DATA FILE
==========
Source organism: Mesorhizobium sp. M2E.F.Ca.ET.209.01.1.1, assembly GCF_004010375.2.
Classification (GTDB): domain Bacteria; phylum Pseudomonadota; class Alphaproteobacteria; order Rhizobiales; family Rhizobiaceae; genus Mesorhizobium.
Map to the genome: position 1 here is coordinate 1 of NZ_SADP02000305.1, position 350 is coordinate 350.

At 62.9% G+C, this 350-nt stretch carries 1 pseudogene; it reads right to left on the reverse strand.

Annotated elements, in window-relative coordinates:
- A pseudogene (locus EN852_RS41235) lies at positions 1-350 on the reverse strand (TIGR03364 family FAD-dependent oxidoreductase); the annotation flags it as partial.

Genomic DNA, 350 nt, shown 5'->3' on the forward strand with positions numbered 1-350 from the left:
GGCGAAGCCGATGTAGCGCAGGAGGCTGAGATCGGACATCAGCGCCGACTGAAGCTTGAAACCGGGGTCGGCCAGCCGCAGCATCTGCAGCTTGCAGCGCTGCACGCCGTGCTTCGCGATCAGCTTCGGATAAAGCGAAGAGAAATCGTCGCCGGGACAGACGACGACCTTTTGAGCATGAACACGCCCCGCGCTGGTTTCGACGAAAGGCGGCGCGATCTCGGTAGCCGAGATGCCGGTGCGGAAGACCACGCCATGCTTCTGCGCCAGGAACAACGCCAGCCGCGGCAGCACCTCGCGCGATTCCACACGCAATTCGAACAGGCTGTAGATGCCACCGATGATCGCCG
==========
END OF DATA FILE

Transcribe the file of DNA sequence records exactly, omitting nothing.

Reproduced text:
Source organism: Mesorhizobium sp. M2E.F.Ca.ET.209.01.1.1, assembly GCF_004010375.2.
Classification (GTDB): domain Bacteria; phylum Pseudomonadota; class Alphaproteobacteria; order Rhizobiales; family Rhizobiaceae; genus Mesorhizobium.
Map to the genome: position 1 here is coordinate 1 of NZ_SADP02000305.1, position 350 is coordinate 350.

At 62.9% G+C, this 350-nt stretch carries 1 pseudogene; it reads right to left on the reverse strand.

Annotated elements, in window-relative coordinates:
- A pseudogene (locus EN852_RS41235) lies at positions 1-350 on the reverse strand (TIGR03364 family FAD-dependent oxidoreductase); the annotation flags it as partial.

Genomic DNA, 350 nt, shown 5'->3' on the forward strand with positions numbered 1-350 from the left:
GGCGAAGCCGATGTAGCGCAGGAGGCTGAGATCGGACATCAGCGCCGACTGAAGCTTGAAACCGGGGTCGGCCAGCCGCAGCATCTGCAGCTTGCAGCGCTGCACGCCGTGCTTCGCGATCAGCTTCGGATAAAGCGAAGAGAAATCGTCGCCGGGACAGACGACGACCTTTTGAGCATGAACACGCCCCGCGCTGGTTTCGACGAAAGGCGGCGCGATCTCGGTAGCCGAGATGCCGGTGCGGAAGACCACGCCATGCTTCTGCGCCAGGAACAACGCCAGCCGCGGCAGCACCTCGCGCGATTCCACACGCAATTCGAACAGGCTGTAGATGCCACCGATGATCGCCG